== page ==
A renewed commitment to ending hunger

At the June 2014 AU Summit in Malabo, Equatorial Guinea, Director General of the United Nations Food and Agriculture Organisation (FAO) José Graziano da Silva congratulated African leaders for “raising the bar” in the fight against hunger. There is a renewed effort to boost regional food security, which incorporates a strengthening of the Comprehensive Africa Agriculture Development Programme (CAADP) strategy for agriculture development by including links to social protection, and establishing an Africa-for-Africa South-South Cooperation food security trust fund. There is a fresh commitment to eradicating chronic hunger by 2025. In fact, in Malabo, African leaders formally committed to a number of bold goals to reflect ‘The Vision of the Agriculture We Want’ – including to ‘Ending Hunger by the Year 2025’ and ‘Improving Nutrition’.

“There is an urgent need to value our local and traditional nutritious food and bring back the issue of eating well”, Graziano da Silva said. “I share with you that a major priority is to cut the food import bill and reduce dependence on imports.”

African-led development for sustainable food security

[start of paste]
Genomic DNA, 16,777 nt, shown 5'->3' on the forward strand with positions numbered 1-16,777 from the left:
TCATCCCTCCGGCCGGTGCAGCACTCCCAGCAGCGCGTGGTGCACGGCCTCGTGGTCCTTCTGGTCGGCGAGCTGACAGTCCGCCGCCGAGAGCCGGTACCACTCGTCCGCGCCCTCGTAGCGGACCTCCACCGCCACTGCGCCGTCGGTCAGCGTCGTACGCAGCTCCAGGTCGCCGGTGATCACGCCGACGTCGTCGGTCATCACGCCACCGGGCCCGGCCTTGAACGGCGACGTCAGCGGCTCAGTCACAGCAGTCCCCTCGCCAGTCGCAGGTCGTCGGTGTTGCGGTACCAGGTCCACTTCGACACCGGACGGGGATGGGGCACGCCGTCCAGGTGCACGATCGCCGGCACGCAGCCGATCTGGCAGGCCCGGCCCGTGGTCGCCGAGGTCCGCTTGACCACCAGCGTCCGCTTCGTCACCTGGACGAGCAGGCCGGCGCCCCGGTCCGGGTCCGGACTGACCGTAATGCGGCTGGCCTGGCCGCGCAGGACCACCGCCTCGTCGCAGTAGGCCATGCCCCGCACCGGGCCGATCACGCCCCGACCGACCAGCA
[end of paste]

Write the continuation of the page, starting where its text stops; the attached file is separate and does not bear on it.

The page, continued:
The Malabo summit also marked the 10th anniversary of the creation of CAADP, which is a region-wide cooperative effort aimed at boosting agricultural productivity.
“CAADP was designed by, is led by, and belongs to Africa,” noted Graziano da Silva during a meeting of the New Partnership for Africa’s Development (NEPAD) held at the Summit. “True and sustainable development needs to grow from within, and that is what CAADP is about.”

The key messages that FAO has promoted in Malabo included notes on family farmers need for support that responds to their needs and the conditions they live in. That support needs to go beyond technology to include credit and access to markets and knowledge. Also, it has been stressed that conditions that favour private investment in agriculture need to be encouraged – and, more important than the quantity of investment, that the quality of investment is such that the food security of rural populations is increased and land ownership is encouraged. It is important to note, here, the Voluntary Guidelines on the Responsible Governance of Tenure.

According to FAO spokespeople, the sustainability of food systems and integration of the poor into the market need to be strengthened. Programmes to promote better food for rural and young communities such as to improve school meal programmes and access to food for future generations. At the same time, simply increasing food production in Africa will not by itself be enough.

Food insecurity in Africa – and elsewhere – is often caused by lack of access to food, not inadequate supply. So, a key challenge for Africa is to adopt a more comprehensive approach which include efforts to enhance production but also investments in social protection, such as conditional cash transfer programs, cash for work programmes, and similar approaches.


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